Lieut. Kenneth Leslie HALLWARD

Killed in Action 28 May 1916


_kenneth-hallward-portraitKenneth’s father, Arthur Wellesley Hallward, had been born in Shepherd’s Bush in 1860.  He was a civil servant, who had married Caroline S Marley around 1885.  He worked at Scotland Yard.  Kenneth was their second child and only son, born in Bedford Park on 7th. June 1890.  At the time the family lived at 41 Woodstock Road, but soon afterwards they moved to Milton House, 2 The Orchard.  Kenneth was baptised at All Saints Church, South Acton on 1st August.  His elder sister, Marjorie, became a music teacher.

Kenneth was educated, firstly at Durston House, Ealing, and gained a scholarship and went to Dover College, until January 1909, when he was admitted to Strand School, which at that time had been developed to provide Civil Service orientated training.  He had gained the London Matriculation, 1st Division, in that June, and in December of the same year he was nominated to the Bank of England where he stayed for two years.  Thereafter he moved to Somerset House in a more senior clerical capacity.

By 1911, the Parish Magazine regularly reported that Arthur Hallward was an elected sideman at St Michael and All Angels, and had assumed the treasurership of the choir.  By 1914, the expenditure for choir and the director amounted to £180 annually, and he had been obliged to appeal for funds to redress the deficit!  In the meantime, Mrs. Hallward had assumed responsibility for the High Altar flower fund.  Kenneth was an active member of the choir.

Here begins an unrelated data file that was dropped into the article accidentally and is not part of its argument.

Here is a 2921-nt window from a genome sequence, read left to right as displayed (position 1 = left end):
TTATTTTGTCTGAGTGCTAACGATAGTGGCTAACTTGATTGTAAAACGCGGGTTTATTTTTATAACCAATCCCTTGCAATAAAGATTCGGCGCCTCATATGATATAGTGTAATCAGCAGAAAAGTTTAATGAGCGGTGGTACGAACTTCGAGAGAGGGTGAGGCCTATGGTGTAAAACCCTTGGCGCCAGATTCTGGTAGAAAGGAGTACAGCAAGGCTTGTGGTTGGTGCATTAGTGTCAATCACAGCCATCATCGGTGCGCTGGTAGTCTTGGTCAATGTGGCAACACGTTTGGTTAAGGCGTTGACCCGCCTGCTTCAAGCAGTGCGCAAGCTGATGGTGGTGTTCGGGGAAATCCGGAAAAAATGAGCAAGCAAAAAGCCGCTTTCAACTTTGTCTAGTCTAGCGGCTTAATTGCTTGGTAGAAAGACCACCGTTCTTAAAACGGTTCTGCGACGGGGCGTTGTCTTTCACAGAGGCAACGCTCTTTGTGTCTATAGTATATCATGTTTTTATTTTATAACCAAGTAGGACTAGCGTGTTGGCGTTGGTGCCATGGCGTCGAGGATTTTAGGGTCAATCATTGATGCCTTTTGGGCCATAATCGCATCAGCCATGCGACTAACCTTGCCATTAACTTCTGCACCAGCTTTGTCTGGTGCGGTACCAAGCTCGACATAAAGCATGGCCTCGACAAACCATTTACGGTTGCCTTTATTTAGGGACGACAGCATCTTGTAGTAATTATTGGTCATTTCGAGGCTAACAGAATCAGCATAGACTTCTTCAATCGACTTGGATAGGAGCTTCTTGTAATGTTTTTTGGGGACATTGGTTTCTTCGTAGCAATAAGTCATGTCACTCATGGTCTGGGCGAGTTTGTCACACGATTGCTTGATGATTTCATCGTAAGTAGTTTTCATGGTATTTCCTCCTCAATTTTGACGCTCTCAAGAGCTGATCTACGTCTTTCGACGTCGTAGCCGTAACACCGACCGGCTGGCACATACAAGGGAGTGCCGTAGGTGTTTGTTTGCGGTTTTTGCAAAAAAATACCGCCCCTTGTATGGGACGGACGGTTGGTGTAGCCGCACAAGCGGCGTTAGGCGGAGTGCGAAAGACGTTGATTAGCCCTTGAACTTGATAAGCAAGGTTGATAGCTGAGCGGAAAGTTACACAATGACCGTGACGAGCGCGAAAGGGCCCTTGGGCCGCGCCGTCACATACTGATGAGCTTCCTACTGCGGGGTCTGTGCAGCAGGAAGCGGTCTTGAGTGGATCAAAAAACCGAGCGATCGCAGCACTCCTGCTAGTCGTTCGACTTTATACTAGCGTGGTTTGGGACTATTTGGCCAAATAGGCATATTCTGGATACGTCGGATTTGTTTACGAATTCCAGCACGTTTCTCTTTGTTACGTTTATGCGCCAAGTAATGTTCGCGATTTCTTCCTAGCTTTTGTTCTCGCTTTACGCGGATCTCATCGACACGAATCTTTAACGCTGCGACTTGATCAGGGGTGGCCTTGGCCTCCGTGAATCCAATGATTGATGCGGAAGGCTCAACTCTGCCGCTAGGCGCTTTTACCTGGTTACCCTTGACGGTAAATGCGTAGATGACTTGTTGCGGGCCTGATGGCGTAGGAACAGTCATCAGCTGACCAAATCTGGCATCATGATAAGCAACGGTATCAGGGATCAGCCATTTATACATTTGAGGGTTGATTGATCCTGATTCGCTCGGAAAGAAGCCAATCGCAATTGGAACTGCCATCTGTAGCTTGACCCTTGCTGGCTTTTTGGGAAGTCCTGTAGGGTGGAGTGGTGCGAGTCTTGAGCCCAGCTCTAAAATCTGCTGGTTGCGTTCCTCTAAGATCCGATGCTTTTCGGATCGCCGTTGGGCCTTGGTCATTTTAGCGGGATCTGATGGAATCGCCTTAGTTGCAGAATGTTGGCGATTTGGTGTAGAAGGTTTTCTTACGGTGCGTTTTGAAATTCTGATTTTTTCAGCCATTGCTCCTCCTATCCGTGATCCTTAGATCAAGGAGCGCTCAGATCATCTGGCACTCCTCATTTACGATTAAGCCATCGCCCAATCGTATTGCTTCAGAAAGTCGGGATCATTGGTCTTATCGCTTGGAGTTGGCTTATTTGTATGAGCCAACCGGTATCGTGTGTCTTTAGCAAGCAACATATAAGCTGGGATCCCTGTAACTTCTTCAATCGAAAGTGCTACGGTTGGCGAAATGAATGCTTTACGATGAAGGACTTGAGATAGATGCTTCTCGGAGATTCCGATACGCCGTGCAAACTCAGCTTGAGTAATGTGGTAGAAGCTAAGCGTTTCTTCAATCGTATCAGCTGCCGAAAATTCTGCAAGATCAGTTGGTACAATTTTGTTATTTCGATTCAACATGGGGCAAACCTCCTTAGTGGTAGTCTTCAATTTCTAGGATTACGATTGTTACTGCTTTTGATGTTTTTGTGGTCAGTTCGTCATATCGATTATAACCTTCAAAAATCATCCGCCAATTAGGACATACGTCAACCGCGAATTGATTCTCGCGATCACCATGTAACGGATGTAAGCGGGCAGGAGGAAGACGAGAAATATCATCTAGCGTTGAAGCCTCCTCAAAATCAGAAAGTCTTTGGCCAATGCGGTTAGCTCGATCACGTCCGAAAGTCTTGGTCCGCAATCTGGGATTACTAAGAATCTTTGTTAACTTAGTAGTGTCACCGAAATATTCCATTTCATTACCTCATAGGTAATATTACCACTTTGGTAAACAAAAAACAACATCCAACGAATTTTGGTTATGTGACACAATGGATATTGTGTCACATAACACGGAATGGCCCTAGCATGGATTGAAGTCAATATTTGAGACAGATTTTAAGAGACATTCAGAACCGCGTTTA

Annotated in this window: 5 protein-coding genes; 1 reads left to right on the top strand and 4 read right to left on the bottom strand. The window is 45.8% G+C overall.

In the meantime, Kenneth found time to join the Artists Rifles, a volunteer Corps, originally created in 1859, but in 1908 with the formation of the London Regiment it became its 28th Volunteer Battalion.  It was so popular among public school and university men that admission eventually was restricted by recommendation by existing members.  Kenneth joined in 1910 and by the outbreak of war he had risen to the rank of Corporal.

With his battalion, Kenneth was an early participant in the British Expeditionary Force.  His medal roll notes that he entered France on 26 October 1914.  Early on he was selected for Officer training, and duly gazetted 2nd Lieutenant on 3 March 1915 when he joined 3rd. Battalion, Worcestershire Regiment, then in service in Flanders, near Kemmel and Dikerbusche.  He was wounded on 1st April, and was repatriated for treatment at St Thomas’ Hospital.  By August he was fit enough for light duties in England but only returned to the front line in March 1916, near Mont St Eloi to where the Battalion had been posted to relieve the French after the Battle of Arras.  Under continuous heavy bombardment in the front line trenches, Kenneth was probably killed by shell-fire that killed or wounded 6 Other Ranks on 28 May 1916.

Kenneth was buried at Ecoivres Military Cemetery, Mont St Eloi, within sight of the abbey, ruined in 1915, founded there in the seventh century.

A brother officer wrote:“Your son did splendid work in the trenches and helped the men to do their duty cheerfully.  We had an especially hard time, and lost many officers and men.”

In the July 1916 edition of the Parish Magazine, the vicar wrote:“Since our last issue we have lost one our best and dearest lads in the War – Kenneth Hallward.  A wreath hangs over his vacant seat in the Choir, and will remain there until we put up the permanent memorial in the Church to him and his companions who have given their lives for their country in this War.”

In October 1916, Mr.and Mrs. Hallward left the Parish for a new home near Beaconsfield.  The vicar offered thanks “ to Mrs. Hallward, who has cared so well for the flowers on the High Altar….  We shall miss her and Mr. Hallward, our Choir Treasurer, who has always maintained a keen interest in the music of the Church.  Our best wishes go with them to their new home.”